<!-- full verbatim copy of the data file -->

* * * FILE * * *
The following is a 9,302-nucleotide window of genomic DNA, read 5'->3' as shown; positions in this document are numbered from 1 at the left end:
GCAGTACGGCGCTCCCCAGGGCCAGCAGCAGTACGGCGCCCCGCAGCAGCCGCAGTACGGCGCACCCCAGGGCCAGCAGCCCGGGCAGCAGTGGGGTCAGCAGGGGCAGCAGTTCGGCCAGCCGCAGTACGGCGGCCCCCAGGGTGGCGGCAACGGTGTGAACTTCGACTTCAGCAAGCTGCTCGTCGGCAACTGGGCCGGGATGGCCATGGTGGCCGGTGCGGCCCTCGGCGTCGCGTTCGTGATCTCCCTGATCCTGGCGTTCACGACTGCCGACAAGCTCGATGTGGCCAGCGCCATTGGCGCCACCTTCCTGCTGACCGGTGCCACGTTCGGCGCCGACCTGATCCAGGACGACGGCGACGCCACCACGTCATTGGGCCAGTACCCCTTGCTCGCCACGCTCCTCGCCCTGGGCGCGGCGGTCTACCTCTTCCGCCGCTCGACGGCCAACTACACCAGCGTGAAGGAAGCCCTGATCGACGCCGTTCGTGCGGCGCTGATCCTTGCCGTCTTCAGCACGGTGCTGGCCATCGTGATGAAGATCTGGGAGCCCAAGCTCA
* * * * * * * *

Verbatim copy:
The following is a 9,302-nucleotide window of genomic DNA, read 5'->3' as shown; positions in this document are numbered from 1 at the left end:
GCAGTACGGCGCTCCCCAGGGCCAGCAGCAGTACGGCGCCCCGCAGCAGCCGCAGTACGGCGCACCCCAGGGCCAGCAGCCCGGGCAGCAGTGGGGTCAGCAGGGGCAGCAGTTCGGCCAGCCGCAGTACGGCGGCCCCCAGGGTGGCGGCAACGGTGTGAACTTCGACTTCAGCAAGCTGCTCGTCGGCAACTGGGCCGGGATGGCCATGGTGGCCGGTGCGGCCCTCGGCGTCGCGTTCGTGATCTCCCTGATCCTGGCGTTCACGACTGCCGACAAGCTCGATGTGGCCAGCGCCATTGGCGCCACCTTCCTGCTGACCGGTGCCACGTTCGGCGCCGACCTGATCCAGGACGACGGCGACGCCACCACGTCATTGGGCCAGTACCCCTTGCTCGCCACGCTCCTCGCCCTGGGCGCGGCGGTCTACCTCTTCCGCCGCTCGACGGCCAACTACACCAGCGTGAAGGAAGCCCTGATCGACGCCGTTCGTGCGGCGCTGATCCTTGCCGTCTTCAGCACGGTGCTGGCCATCGTGATGAAGATCTGGGAGCCCAAGCTCA